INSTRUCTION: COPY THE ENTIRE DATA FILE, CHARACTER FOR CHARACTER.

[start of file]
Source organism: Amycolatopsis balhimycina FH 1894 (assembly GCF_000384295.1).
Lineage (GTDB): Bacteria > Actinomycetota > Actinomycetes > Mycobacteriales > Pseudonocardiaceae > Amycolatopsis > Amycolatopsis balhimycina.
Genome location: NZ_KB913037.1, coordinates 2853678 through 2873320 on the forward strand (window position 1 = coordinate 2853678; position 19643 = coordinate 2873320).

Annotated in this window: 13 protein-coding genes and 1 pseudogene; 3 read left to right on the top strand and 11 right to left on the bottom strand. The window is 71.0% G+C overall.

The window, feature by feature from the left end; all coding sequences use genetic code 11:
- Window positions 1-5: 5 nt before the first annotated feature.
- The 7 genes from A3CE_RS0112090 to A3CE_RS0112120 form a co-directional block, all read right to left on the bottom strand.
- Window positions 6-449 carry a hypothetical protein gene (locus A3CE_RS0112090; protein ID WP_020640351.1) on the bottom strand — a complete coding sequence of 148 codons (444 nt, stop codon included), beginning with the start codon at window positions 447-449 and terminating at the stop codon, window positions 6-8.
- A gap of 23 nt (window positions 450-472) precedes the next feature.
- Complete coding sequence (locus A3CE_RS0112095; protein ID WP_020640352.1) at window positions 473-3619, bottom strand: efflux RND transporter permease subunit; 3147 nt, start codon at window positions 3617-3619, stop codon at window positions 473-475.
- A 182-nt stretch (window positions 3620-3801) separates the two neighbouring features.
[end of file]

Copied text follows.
Source organism: Amycolatopsis balhimycina FH 1894 (assembly GCF_000384295.1).
Lineage (GTDB): Bacteria > Actinomycetota > Actinomycetes > Mycobacteriales > Pseudonocardiaceae > Amycolatopsis > Amycolatopsis balhimycina.
Genome location: NZ_KB913037.1, coordinates 2853678 through 2873320 on the forward strand (window position 1 = coordinate 2853678; position 19643 = coordinate 2873320).

Annotated in this window: 13 protein-coding genes and 1 pseudogene; 3 read left to right on the top strand and 11 right to left on the bottom strand. The window is 71.0% G+C overall.

The window, feature by feature from the left end; all coding sequences use genetic code 11:
- Window positions 1-5: 5 nt before the first annotated feature.
- The 7 genes from A3CE_RS0112090 to A3CE_RS0112120 form a co-directional block, all read right to left on the bottom strand.
- Window positions 6-449 carry a hypothetical protein gene (locus A3CE_RS0112090; protein ID WP_020640351.1) on the bottom strand — a complete coding sequence of 148 codons (444 nt, stop codon included), beginning with the start codon at window positions 447-449 and terminating at the stop codon, window positions 6-8.
- A gap of 23 nt (window positions 450-472) precedes the next feature.
- Complete coding sequence (locus A3CE_RS0112095; protein ID WP_020640352.1) at window positions 473-3619, bottom strand: efflux RND transporter permease subunit; 3147 nt, start codon at window positions 3617-3619, stop codon at window positions 473-475.
- A 182-nt stretch (window positions 3620-3801) separates the two neighbouring features.